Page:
Born to Run: A Hidden Tribe, Superathletes, and the Greatest Race the World Has Never Seen, by Christopher McDougall
The author of this book wanted to know one thing – why did his foot hurt when he ran? That simple question leads to a fascinating journey, that ultimately takes him to a race in the Copper Canyons, where a mixed band of American ultrarunners go up against Tarahumara runners (arguably some of the world’s greatest athletes that live a reclusive life in Mexico).
In-between the first question and the final race, scientific data is revealed, background stories are told – which has the potential of being frustrating. In fact, it was incredible, and to use the word again, fascinating.
I have never in my life had the desire to run. I trusted Keeley, who gave me the book, enough to know that I would enjoy whatever story was being told, but I wasn’t ready for exactly how much I would love it. I even took off my shoes at one point, while in Wisconsin, and jogged for a few blocks. Sadly, that’s about how long it took for me to get winded, but still – you have to understand that my running philosophy is that it ain’t happening unless someone is chasing me.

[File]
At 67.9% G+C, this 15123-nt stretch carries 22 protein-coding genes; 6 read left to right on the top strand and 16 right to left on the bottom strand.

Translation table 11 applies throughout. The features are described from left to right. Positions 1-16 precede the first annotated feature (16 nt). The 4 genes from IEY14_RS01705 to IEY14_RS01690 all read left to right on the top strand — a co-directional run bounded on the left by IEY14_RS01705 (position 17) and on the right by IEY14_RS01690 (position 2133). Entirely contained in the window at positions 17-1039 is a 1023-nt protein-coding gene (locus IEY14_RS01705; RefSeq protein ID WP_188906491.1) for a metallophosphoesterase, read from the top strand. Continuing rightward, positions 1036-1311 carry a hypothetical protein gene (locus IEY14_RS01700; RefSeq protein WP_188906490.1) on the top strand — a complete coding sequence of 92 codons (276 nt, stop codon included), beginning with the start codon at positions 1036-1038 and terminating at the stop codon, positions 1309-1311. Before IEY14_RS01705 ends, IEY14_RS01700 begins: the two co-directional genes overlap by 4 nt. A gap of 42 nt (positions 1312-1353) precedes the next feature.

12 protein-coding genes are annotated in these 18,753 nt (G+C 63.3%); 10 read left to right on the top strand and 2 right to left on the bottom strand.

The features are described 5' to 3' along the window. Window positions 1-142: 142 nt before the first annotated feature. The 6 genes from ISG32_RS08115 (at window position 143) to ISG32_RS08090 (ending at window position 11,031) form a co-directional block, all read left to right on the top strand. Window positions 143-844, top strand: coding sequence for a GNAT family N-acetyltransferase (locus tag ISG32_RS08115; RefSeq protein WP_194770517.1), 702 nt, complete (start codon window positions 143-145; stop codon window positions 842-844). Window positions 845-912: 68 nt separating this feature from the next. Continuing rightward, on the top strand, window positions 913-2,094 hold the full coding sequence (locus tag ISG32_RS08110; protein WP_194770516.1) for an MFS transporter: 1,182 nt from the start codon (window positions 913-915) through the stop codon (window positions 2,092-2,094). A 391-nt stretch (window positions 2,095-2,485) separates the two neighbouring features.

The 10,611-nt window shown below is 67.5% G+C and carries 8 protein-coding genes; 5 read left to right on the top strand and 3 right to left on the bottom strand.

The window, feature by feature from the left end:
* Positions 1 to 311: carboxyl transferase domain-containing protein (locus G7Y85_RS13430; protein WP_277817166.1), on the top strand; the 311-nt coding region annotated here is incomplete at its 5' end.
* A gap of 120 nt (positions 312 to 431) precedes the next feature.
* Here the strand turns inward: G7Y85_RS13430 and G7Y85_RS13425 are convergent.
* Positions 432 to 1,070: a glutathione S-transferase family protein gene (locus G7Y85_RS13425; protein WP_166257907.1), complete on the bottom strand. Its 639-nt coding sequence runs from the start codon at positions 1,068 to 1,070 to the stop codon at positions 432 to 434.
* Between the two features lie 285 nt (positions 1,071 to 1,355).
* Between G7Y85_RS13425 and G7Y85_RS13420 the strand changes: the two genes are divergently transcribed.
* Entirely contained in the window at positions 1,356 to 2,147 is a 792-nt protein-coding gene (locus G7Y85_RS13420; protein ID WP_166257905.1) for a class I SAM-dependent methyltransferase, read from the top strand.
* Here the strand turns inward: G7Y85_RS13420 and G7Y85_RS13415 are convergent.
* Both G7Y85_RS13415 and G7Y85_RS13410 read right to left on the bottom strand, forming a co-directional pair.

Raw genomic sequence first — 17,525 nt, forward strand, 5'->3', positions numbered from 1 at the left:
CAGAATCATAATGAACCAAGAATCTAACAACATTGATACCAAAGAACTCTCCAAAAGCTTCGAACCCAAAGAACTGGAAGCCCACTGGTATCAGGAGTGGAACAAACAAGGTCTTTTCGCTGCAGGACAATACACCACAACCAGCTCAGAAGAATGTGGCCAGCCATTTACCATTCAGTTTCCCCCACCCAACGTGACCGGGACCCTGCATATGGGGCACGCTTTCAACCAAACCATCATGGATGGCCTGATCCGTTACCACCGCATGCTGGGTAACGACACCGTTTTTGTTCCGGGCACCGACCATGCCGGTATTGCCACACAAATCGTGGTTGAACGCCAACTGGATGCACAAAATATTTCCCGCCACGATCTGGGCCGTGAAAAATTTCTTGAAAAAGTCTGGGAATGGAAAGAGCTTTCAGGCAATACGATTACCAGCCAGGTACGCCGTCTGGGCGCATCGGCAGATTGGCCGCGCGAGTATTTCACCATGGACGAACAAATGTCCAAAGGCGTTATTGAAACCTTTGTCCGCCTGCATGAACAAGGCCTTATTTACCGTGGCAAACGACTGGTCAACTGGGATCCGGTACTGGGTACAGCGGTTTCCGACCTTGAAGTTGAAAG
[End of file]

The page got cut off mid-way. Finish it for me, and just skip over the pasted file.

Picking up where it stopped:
I thoroughly enjoyed this book and am highly recommending it to everyone. The storytelling was done so well – don’t let the subject matter deter you if you’re not into running.
Next up: Last Child in the Woods – Saving Our Children From Nature-Deficit Disorder, by Richard Louv
P.S. – I’ve added a widget there on my sidebar that will show the book I’m currently reading. If you click on it, it will take you to Better World Books, a site that funds world literacy and saves books from landfills. The shipping is free, and you can often get used copies if you prefer, for a reduced price. I don’t get any kind of benefit from linking to them, I just really love the site – I use it for about 90% of my book buying.